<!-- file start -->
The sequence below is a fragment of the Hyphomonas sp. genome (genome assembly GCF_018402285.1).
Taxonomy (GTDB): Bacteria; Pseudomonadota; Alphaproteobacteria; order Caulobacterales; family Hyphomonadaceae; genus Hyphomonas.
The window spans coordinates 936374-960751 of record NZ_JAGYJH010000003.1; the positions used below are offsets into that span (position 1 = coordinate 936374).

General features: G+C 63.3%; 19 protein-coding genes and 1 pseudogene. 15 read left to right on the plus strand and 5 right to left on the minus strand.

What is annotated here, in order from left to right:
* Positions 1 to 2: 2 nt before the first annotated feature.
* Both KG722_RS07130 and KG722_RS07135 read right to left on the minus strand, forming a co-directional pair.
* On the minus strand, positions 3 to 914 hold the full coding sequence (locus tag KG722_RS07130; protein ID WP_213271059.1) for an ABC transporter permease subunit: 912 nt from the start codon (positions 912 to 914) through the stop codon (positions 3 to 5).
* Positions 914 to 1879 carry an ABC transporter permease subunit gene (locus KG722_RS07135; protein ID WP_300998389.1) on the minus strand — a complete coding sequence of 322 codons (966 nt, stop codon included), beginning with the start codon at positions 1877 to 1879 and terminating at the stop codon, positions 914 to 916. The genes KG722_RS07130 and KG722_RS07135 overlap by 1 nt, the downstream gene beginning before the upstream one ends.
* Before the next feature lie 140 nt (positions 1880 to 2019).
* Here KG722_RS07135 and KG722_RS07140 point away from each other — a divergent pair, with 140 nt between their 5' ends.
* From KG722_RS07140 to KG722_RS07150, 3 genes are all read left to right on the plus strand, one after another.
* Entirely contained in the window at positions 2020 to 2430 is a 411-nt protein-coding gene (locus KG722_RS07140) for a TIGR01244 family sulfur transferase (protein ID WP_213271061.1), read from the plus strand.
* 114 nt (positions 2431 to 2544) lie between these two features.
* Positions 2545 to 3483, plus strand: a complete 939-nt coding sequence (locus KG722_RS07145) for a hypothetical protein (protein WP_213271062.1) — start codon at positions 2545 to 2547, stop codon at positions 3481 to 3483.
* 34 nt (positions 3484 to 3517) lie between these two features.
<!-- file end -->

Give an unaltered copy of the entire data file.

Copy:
The sequence below is a fragment of the Hyphomonas sp. genome (genome assembly GCF_018402285.1).
Taxonomy (GTDB): Bacteria; Pseudomonadota; Alphaproteobacteria; order Caulobacterales; family Hyphomonadaceae; genus Hyphomonas.
The window spans coordinates 936374-960751 of record NZ_JAGYJH010000003.1; the positions used below are offsets into that span (position 1 = coordinate 936374).

General features: G+C 63.3%; 19 protein-coding genes and 1 pseudogene. 15 read left to right on the plus strand and 5 right to left on the minus strand.

What is annotated here, in order from left to right:
* Positions 1 to 2: 2 nt before the first annotated feature.
* Both KG722_RS07130 and KG722_RS07135 read right to left on the minus strand, forming a co-directional pair.
* On the minus strand, positions 3 to 914 hold the full coding sequence (locus tag KG722_RS07130; protein ID WP_213271059.1) for an ABC transporter permease subunit: 912 nt from the start codon (positions 912 to 914) through the stop codon (positions 3 to 5).
* Positions 914 to 1879 carry an ABC transporter permease subunit gene (locus KG722_RS07135; protein ID WP_300998389.1) on the minus strand — a complete coding sequence of 322 codons (966 nt, stop codon included), beginning with the start codon at positions 1877 to 1879 and terminating at the stop codon, positions 914 to 916. The genes KG722_RS07130 and KG722_RS07135 overlap by 1 nt, the downstream gene beginning before the upstream one ends.
* Before the next feature lie 140 nt (positions 1880 to 2019).
* Here KG722_RS07135 and KG722_RS07140 point away from each other — a divergent pair, with 140 nt between their 5' ends.
* From KG722_RS07140 to KG722_RS07150, 3 genes are all read left to right on the plus strand, one after another.
* Entirely contained in the window at positions 2020 to 2430 is a 411-nt protein-coding gene (locus KG722_RS07140) for a TIGR01244 family sulfur transferase (protein ID WP_213271061.1), read from the plus strand.
* 114 nt (positions 2431 to 2544) lie between these two features.
* Positions 2545 to 3483, plus strand: a complete 939-nt coding sequence (locus KG722_RS07145) for a hypothetical protein (protein WP_213271062.1) — start codon at positions 2545 to 2547, stop codon at positions 3481 to 3483.
* 34 nt (positions 3484 to 3517) lie between these two features.